If you live in an unincorporated part of Summit County, you soon might see Troy Wineland knocking on your neighbors’ doors. And depending on where your water comes from and how you use it, he might be coming for you.
As water commissioner for District 36 of the state Division of Water Resources, Wineland manages water rights in the Blue River basin. This runoff season, he will focus on getting residents using “exempt wells” illegally to change their ways.
“I’m just continually optimistic,” he said, that “if given the information people will make better choices, the right choices.”
Of the county’s 2,500 wells, three-quarters are exempt, meaning the prior appropriation system that governs Colorado water rights doesn’t apply to them.
For the unfamiliar, that system started with the California gold rush. In times of shortage, those who staked water claims first have seniority. Junior water rights holders must limit or stop their use until senior rights are satisfied.
Unlike most of the Eastern U.S., which has plenty of water to go around, Colorado’s annual precipitation averages a dry 15 to 20 inches, a number that would be much lower if not for more than 100 inches of snow (mostly air) that falls in the mountains.
“Every winter we look up on the mountain and we see that white reservoir,” Wineland said, “but the extent of that white reservoir is deceptive.”
Exempt wells aren’t shut off during shortages because they require special sewage systems that return used water to the ground. If done properly, the water loss is about 5 percent, which the law says isn’t enough to impact those with senior water rights.
Permits for exempt wells say water must be used only inside the walls of a single-family housing unit and restrict the amount used per year. Owners can pay to use water in ways that violate their permit as long as they augment the water, or ensure that the used water won’t affect the surrounding watershed and senior water rights.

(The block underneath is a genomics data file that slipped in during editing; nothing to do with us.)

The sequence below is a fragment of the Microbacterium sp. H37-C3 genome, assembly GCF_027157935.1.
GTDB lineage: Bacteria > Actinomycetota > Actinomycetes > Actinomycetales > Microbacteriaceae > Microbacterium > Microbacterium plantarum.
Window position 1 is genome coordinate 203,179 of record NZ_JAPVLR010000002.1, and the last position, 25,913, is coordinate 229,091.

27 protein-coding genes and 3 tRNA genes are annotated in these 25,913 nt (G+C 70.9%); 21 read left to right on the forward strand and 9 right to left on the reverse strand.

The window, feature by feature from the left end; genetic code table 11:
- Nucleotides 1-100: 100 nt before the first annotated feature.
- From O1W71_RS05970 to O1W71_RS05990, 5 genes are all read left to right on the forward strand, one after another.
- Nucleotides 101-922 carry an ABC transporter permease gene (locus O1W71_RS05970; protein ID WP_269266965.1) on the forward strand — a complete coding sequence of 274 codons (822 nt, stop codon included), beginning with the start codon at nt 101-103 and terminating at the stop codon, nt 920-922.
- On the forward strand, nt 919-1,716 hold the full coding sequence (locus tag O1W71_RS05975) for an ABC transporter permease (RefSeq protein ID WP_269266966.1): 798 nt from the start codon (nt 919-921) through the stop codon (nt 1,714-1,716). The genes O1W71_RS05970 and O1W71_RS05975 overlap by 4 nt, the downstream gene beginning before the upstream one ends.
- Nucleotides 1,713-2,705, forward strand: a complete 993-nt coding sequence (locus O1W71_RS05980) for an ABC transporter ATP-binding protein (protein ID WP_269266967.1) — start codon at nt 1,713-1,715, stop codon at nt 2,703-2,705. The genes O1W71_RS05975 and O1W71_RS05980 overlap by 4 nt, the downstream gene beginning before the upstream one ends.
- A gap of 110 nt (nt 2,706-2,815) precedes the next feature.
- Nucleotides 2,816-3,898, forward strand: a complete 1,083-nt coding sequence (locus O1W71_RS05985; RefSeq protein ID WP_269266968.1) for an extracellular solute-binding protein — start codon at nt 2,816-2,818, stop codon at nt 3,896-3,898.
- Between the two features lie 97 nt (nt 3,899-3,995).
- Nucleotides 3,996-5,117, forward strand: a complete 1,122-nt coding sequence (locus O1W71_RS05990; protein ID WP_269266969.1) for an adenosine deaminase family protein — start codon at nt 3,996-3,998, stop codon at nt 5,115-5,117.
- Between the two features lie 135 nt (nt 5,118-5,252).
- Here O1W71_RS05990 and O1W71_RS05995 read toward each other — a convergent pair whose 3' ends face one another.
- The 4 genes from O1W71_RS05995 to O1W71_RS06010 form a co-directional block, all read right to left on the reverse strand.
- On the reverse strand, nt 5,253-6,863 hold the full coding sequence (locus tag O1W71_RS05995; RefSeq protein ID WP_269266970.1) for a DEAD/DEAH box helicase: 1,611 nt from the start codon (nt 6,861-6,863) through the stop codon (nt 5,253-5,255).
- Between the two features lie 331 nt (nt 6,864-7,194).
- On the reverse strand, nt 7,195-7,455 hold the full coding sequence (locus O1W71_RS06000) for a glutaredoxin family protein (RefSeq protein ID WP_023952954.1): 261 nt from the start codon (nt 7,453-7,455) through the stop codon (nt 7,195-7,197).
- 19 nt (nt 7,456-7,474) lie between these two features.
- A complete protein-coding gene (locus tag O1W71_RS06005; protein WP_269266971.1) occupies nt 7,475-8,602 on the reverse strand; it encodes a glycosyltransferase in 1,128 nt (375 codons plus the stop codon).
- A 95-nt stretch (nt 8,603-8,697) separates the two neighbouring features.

In the next six weeks, Wineland will knock on hundreds of doors where people without the right permits are irrigating, filling hot tubs or using water in other illegal ways. If the well owners are home, he’ll talk with them about the rules and why they’re important.
“You have to back out from the micro level. ‘Oh, this is my own little fiefdom, and what I do here is not going to affect anyone else,’” he said. Remember the long-term drought and projected shortages, he said. Think about the hundreds of nearby wells and cumulative impact on local streams and rivers. They feed the Colorado River, which supplies seven states.
He’ll explain the options: Stop the illegal use or get an augmentation contract. Most people are responsive, he said. They just didn’t know or didn’t think it was important.
In a couple of weeks, if well owners haven’t done anything, he’ll issue a courtesy warning and deadline. After that deadline, violators will receive an injunction and be fined for unpermitted uses: $500 a day.
People who contact Wineland by July 1 with the necessary information will have until June 1, 2015, to get into compliance.
“I’m going to put it in their hands and say, ‘Hey, you can do this on your own time line,’” he said, “‘or if I come and knock on your door, you can adhere to my time line,’ which is much tighter, more than likely 30 days.”
To contact Wineland, call (970) 355-4516 or email email@example.com.